What Makes Hong Kong Unique?

January 1, 1970

by Layal Hamdeh

If you’re looking for a place in the massive continent of Asia where you can enjoy diversity, food, people, and activities, look no further than ‘Asia’s World City’: Hong Kong.

I’ve just recently returned home to New York City, from a nine-day family trip to Hong Kong (we stayed in both parts of the island: Sheung Wan and Kowloon), which had a lasting impact on me because of its complex culture and distinct beauty. No city represents a fusion of two worlds better than Hong Kong: known as the city where East meets West, the principles of coexistence are embedded in every aspect of this city.

Quick history class: That’s because way back in 1841, Hong Kong became a British colony after the first Opium War. And then in July of 1997 – Hong Kong was handed back to the Chinese authorities after more than 150 years of British control.

And so today, we can see how Hong Kong reflects the mix of Chinese territory with the culture brought to it during its time as a western colony: From the traditional to modern architecture, to beautiful natural scenery integrated with sky-rise buildings. Even the transportation in Hong Kong ranges from old-classic minibuses to high-speed modern ferries. The tiny temples and Chinese pharmacies are surrounded by skyscrapers and luxury shops. Also Hong Kong’s balance of a modernized way of life is preserved with traditional Chinese practices. For example, the concept of Feng Shui is implemented as a serious spiritual practice, to the extent to which buildings are positioned with specific layouts to turn away evil spirits. And they usually don’t have any “4th” floor number because of its similarity to the word for “die” in Cantonese (interesting, huh?).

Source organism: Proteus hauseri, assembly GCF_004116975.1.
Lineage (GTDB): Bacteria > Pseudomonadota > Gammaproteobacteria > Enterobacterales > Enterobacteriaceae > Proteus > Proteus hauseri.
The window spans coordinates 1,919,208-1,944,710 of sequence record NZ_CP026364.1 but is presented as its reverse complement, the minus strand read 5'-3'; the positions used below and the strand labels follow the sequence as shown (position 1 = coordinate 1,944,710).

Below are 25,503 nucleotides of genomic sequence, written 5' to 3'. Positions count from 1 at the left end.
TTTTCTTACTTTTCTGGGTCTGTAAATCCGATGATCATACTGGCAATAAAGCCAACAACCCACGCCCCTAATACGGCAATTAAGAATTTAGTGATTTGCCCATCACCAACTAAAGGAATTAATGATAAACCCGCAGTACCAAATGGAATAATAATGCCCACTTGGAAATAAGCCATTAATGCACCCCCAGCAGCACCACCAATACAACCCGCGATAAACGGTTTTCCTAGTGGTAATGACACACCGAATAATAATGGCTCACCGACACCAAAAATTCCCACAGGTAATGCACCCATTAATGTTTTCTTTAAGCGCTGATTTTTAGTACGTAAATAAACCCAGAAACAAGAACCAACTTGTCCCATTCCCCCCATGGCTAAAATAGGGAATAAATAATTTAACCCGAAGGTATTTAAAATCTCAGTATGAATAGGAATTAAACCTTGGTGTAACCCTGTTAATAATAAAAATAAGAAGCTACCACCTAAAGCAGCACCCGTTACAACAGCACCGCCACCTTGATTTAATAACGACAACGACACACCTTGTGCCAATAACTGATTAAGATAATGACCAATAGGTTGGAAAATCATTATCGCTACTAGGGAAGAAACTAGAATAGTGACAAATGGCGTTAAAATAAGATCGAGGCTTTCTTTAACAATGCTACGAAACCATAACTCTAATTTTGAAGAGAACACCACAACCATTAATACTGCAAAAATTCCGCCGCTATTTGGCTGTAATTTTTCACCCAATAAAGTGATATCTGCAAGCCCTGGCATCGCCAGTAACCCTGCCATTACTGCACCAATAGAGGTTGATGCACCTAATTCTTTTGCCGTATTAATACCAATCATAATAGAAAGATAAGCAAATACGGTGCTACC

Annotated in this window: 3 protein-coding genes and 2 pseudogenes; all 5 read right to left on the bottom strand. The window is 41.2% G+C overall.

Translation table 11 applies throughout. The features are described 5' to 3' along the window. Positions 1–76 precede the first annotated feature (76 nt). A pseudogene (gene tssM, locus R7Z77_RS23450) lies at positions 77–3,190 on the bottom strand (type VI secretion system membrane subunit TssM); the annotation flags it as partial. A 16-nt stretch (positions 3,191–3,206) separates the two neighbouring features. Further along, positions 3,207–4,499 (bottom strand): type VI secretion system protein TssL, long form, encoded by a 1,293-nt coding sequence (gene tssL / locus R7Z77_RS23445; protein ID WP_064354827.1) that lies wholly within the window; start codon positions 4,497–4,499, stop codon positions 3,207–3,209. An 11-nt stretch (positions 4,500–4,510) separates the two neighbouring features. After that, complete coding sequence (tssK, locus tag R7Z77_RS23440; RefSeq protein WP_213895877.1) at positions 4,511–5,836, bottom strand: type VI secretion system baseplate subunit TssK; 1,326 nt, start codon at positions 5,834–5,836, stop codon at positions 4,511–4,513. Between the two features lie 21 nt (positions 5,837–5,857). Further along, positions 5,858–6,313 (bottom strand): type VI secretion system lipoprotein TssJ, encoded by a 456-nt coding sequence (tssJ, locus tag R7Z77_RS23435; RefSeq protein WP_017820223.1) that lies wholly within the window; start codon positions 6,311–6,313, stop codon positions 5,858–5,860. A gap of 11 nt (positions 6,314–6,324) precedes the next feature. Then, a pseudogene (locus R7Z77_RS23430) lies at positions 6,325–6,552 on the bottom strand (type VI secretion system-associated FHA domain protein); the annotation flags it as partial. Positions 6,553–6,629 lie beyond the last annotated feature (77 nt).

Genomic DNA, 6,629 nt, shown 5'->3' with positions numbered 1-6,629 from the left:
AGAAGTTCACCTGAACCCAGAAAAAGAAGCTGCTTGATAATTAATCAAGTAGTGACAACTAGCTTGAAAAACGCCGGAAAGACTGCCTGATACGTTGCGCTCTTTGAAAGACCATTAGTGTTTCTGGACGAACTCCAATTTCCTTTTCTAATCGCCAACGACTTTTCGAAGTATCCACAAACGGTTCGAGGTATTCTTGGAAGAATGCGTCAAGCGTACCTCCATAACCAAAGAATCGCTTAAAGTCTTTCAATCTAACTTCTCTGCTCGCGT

Pro tourist tip: Head to Western Market, a small Edwardian-style shopping mall, in the central of Sheung Wan, to see the lasting British influence amidst Chinese culture and buy some cool arts and crafts.

Western Market in Sheung Wan, with British influence

The mix of East and West influence creates this cross-cultural way of living that makes Hong Kong so unique and stand out from the rest of the world. It has adopted the best developments of both the East and West to create a third entity—a culture that is only Hong Kong.

Must See-Spots:


Just like in London and New York, Hong Kong has its own chic SoHo district. The SoHo district in Hong Kong is the night-life zone located next to Sheung Wan, within Central. The area has a lot of up-hill and narrow streets made up of bars and culturally diverse restaurants. The perfect place to bar-hop with friends on a night out.

Up-hill and Narrow Streets of SoHo

Victoria Peak:

 Make sure to bring your camera and go when the weather is nice because this place is the highest point on Hong Kong Island. You can see the most beautiful views of the whole city both during the day and night. You can take either the tram or a taxi all the way to the top, which takes you to the Victoria Peak mall that makes sight-seeing at the peak a relaxing and easy experience (no need for the outdoor hike to the top if you don’t want it!).

Top of Victoria Peak

Harbour City: